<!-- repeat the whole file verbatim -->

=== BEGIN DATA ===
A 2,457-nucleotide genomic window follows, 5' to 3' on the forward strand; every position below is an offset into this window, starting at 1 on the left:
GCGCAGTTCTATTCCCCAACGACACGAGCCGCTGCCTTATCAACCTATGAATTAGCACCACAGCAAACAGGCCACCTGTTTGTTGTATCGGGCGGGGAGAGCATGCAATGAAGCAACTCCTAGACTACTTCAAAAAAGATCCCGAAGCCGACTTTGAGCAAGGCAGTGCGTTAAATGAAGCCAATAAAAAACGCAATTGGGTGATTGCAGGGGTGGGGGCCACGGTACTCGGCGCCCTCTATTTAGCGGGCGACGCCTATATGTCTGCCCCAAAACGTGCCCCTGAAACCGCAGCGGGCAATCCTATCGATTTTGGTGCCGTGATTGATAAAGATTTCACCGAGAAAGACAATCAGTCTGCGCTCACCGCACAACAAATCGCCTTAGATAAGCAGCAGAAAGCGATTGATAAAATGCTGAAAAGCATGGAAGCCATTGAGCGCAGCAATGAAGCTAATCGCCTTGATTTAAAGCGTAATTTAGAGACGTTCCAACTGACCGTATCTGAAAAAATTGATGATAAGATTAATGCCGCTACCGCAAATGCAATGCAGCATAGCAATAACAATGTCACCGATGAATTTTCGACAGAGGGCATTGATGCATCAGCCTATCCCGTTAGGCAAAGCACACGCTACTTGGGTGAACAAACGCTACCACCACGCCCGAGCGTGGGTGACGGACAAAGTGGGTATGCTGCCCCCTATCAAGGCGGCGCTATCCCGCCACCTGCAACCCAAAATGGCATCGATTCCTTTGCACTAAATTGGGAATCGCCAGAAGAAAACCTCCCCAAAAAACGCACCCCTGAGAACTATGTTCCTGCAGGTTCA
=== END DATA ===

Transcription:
A 2,457-nucleotide genomic window follows, 5' to 3' on the forward strand; every position below is an offset into this window, starting at 1 on the left:
GCGCAGTTCTATTCCCCAACGACACGAGCCGCTGCCTTATCAACCTATGAATTAGCACCACAGCAAACAGGCCACCTGTTTGTTGTATCGGGCGGGGAGAGCATGCAATGAAGCAACTCCTAGACTACTTCAAAAAAGATCCCGAAGCCGACTTTGAGCAAGGCAGTGCGTTAAATGAAGCCAATAAAAAACGCAATTGGGTGATTGCAGGGGTGGGGGCCACGGTACTCGGCGCCCTCTATTTAGCGGGCGACGCCTATATGTCTGCCCCAAAACGTGCCCCTGAAACCGCAGCGGGCAATCCTATCGATTTTGGTGCCGTGATTGATAAAGATTTCACCGAGAAAGACAATCAGTCTGCGCTCACCGCACAACAAATCGCCTTAGATAAGCAGCAGAAAGCGATTGATAAAATGCTGAAAAGCATGGAAGCCATTGAGCGCAGCAATGAAGCTAATCGCCTTGATTTAAAGCGTAATTTAGAGACGTTCCAACTGACCGTATCTGAAAAAATTGATGATAAGATTAATGCCGCTACCGCAAATGCAATGCAGCATAGCAATAACAATGTCACCGATGAATTTTCGACAGAGGGCATTGATGCATCAGCCTATCCCGTTAGGCAAAGCACACGCTACTTGGGTGAACAAACGCTACCACCACGCCCGAGCGTGGGTGACGGACAAAGTGGGTATGCTGCCCCCTATCAAGGCGGCGCTATCCCGCCACCTGCAACCCAAAATGGCATCGATTCCTTTGCACTAAATTGGGAATCGCCAGAAGAAAACCTCCCCAAAAAACGCACCCCTGAGAACTATGTTCCTGCAGGTTCA